Infantry: The Weight


September30, 2008:  In the past seven years, the infantry (both army and marine) have done most of the fighting against Islamic terrorists. That has resulted in the infantry getting a lot more money for new weapons and equipment. And there has been a lot of new stuff that the troops found useful. New armor provided more protection. New radios were lighter and more reliable (often with every soldier in a unit having one.) New sensors enabled troops to not only see at night, but also in sand storms (using thermal sensors.) Even the food improved, with more popular items, and new water purifiers that eliminate the taste of chemicals older methods were infamous for. This last item was particularly popular for troops too far out there to get regular deliveries of bulk or bottled water. There were also more precision weapons, especially ones with smaller warheads. These were appreciated because they allowed use closer to the troops. That's because once the warhead goes off, the troops often have to rush in to kill or capture survivors, and seize documents. The closer the troops are to the target, the less chance enemy survivors have to shoot back.

But with all those improvements, there are still some serious complaints. The biggest one has been about the weight of all these marvelous new goodies. This is especially the case of the armor, and the batteries needed to power all the new sensors. Infantry going into combat wear armor, weapons, ammo, spare batteries, first aid kit, radio, water (especially critical in the heat of Iraq) and some food (you can burn up 5-10,000 calories a day in combat). Some troops find it essential to pack an iPod (a few ounces) or portable video game (a few ounces more), which can take your mind off all the action if you get to get some downtime. All this adds up to about a hundred pounds. That's too much, the troops are making a lot of noise about it, and that has resulted in a lot of research into how to make a lot of this stuff lighter. The troops attitude is, if the iPod and video games can keep getting lighter and more powerful, why not the rest of their equipment?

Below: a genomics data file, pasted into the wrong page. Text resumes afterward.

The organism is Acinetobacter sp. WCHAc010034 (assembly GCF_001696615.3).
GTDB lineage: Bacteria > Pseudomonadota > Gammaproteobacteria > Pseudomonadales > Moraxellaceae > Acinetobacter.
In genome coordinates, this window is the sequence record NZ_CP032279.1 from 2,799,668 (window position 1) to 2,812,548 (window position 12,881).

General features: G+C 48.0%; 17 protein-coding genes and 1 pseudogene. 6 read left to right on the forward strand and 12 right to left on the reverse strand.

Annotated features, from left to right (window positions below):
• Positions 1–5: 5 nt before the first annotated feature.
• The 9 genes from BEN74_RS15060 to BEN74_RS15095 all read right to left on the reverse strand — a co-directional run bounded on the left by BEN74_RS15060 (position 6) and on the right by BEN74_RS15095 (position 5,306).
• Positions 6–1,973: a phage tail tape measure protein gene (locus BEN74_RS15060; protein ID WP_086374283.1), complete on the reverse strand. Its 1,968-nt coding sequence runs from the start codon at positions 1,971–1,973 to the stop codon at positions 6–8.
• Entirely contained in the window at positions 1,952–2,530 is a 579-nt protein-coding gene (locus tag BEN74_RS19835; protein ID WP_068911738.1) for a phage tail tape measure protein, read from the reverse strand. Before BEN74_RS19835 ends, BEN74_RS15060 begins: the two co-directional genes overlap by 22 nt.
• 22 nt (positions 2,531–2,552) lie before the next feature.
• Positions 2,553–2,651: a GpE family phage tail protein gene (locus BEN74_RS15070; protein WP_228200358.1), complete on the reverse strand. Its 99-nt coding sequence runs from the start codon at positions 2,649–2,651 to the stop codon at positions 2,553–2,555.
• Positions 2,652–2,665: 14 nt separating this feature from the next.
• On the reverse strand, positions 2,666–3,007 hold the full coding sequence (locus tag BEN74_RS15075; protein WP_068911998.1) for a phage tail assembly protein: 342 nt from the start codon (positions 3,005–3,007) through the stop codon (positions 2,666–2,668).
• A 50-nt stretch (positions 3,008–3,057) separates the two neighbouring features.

Another persistent problem is electricity. Not just the weight of batteries, but the weight of portable generators or solar cells to recharge batteries. The military is putting a lot of money into fuel cells (more powerful and lighter batteries that are powered a chemical reaction and tiny amounts of fuel). But currently, troops are being given rechargeable versions of the batteries they use, and small generators and solar panels to help keep up with energy demands.

As much as the troops appreciate all the night sensors, the big demand is for more of the portable thermal sensors (that sense heat, not just enhance available light, as do the 40 year old night sensors in wide use). The portable thermal sensors are new (they have been carried by armored vehicles for over twenty years), and there are not enough of them out there to satisfy the troops. The thermals are also heavier, use more energy, and much more expensive than the older light enhancement night vision stuff.

The troops also want more UAVs, and more access to the video the larger UAVs and manned aircraft generate. That, in turn, has created bandwidth problems. Much military communications is still using the equivalent of dial-up Internet access, while the troops need high speed stuff. That is coming, but not fast enough for troops who are getting shot at right now.




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